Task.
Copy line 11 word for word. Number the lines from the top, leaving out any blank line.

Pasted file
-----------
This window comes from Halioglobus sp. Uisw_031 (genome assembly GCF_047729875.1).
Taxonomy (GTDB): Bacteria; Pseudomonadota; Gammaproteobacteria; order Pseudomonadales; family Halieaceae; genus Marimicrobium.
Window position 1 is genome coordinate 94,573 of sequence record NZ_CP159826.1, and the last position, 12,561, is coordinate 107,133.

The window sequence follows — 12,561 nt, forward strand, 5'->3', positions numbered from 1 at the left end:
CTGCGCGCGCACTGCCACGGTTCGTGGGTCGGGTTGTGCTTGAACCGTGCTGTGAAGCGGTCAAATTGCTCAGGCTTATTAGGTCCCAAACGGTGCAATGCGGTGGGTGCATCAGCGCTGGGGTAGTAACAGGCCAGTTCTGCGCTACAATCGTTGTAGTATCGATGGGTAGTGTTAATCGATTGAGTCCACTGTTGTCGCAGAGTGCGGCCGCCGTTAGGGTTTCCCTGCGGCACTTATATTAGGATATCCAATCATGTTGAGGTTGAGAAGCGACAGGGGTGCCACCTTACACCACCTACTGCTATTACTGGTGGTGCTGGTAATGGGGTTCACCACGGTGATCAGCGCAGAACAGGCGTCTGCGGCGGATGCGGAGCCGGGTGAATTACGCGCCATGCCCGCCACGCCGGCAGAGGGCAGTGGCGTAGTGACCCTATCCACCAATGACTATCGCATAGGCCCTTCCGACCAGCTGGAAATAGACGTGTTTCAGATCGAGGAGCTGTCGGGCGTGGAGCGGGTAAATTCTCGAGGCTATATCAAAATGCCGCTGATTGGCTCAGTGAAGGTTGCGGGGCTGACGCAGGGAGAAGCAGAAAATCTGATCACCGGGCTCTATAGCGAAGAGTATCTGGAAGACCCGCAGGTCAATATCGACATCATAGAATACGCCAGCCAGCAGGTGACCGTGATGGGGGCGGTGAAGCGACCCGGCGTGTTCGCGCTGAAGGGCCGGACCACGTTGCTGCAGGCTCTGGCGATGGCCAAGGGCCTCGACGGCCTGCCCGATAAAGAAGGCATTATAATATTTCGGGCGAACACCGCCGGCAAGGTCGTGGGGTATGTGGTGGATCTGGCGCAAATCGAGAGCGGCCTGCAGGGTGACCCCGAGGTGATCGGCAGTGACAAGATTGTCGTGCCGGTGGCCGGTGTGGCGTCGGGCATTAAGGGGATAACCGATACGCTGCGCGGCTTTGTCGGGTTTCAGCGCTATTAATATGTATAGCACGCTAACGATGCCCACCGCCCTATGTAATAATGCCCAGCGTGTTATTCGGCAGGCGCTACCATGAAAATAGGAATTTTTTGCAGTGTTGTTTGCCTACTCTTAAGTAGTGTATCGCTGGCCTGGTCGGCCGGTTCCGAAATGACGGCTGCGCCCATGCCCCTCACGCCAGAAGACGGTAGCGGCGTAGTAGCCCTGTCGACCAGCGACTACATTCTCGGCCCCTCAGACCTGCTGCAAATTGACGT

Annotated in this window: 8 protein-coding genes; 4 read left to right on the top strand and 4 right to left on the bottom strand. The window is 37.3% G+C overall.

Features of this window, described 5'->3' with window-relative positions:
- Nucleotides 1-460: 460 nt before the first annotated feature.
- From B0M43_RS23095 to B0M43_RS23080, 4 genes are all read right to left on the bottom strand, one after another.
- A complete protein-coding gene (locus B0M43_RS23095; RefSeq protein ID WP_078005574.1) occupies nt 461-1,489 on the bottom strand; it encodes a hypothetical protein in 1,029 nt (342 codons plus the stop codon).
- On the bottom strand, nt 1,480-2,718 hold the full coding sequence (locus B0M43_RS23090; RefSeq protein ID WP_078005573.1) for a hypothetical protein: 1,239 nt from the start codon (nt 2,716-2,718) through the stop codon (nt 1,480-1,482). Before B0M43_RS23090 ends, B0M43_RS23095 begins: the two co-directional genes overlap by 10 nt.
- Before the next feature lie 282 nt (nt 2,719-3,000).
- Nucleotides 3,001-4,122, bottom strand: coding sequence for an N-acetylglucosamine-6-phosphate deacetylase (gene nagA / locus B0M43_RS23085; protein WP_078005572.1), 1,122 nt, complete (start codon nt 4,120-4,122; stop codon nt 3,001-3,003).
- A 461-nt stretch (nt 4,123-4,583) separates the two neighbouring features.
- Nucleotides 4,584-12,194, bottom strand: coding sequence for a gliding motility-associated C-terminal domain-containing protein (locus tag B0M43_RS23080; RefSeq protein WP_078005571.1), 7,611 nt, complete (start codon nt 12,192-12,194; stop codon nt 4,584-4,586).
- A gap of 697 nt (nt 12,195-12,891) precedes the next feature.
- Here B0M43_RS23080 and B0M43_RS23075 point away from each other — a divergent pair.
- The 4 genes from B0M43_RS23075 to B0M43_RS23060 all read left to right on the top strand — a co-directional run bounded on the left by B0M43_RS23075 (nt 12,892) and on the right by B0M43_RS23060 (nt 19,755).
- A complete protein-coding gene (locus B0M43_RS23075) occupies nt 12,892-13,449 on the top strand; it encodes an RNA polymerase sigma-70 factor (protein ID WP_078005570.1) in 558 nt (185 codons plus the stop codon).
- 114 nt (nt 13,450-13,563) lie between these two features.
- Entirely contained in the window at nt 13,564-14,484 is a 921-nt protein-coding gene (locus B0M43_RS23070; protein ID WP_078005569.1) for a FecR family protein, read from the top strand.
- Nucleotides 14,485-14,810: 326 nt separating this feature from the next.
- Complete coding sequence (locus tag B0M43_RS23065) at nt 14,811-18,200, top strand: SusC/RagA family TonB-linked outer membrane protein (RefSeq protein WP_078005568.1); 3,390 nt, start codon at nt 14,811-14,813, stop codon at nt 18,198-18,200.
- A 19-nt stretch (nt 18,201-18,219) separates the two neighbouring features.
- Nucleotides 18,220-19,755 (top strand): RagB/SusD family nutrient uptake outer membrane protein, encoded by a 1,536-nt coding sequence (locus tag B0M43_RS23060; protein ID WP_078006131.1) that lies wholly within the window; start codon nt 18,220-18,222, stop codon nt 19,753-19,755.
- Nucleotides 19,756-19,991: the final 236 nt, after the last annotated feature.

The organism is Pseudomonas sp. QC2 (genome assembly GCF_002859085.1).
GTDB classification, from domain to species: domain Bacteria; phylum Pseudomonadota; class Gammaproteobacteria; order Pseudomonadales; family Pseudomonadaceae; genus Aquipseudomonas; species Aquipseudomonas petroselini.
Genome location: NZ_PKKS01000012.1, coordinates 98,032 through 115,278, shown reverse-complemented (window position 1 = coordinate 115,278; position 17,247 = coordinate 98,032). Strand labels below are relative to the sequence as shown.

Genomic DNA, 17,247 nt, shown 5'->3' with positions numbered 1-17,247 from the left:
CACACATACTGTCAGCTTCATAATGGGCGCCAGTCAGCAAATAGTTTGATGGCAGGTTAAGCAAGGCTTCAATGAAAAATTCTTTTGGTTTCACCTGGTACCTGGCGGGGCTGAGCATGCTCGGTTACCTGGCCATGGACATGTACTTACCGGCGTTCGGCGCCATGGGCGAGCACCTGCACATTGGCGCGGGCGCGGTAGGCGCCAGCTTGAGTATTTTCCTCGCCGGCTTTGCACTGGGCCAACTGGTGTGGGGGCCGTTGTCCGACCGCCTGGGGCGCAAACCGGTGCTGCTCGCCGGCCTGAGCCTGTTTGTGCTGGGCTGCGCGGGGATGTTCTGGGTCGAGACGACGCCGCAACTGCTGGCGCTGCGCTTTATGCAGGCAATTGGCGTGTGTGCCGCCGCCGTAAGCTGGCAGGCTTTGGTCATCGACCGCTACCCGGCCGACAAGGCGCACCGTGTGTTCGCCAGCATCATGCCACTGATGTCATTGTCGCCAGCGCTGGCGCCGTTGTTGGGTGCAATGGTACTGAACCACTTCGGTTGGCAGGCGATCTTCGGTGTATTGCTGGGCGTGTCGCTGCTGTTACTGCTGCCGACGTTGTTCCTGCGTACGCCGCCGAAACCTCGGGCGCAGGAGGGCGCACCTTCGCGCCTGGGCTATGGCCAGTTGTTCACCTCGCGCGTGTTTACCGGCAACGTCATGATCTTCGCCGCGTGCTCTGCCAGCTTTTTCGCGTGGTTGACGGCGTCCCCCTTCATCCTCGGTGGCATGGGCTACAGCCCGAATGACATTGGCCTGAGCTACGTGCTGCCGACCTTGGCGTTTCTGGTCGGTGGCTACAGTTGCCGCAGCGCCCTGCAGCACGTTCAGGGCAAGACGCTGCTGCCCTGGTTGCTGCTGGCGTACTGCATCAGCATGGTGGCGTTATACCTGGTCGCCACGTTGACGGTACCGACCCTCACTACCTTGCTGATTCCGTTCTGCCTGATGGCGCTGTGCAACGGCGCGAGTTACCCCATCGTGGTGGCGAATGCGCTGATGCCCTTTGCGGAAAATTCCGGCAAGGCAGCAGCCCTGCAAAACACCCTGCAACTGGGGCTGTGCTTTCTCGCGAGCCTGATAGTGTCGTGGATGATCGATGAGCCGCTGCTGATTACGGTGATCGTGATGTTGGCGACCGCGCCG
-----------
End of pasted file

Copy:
- On the bottom strand, nt 1,480-2,718 hold the full coding sequence (locus B0M43_RS23090; RefSeq protein ID WP_078005573.1) for a hypothetical protein: 1,239 nt from the start codon (nt 2,716-2,718) through the stop codon (nt 1,480-1,482). Before B0M43_RS23090 ends, B0M43_RS23095 begins: the two co-directional genes overlap by 10 nt.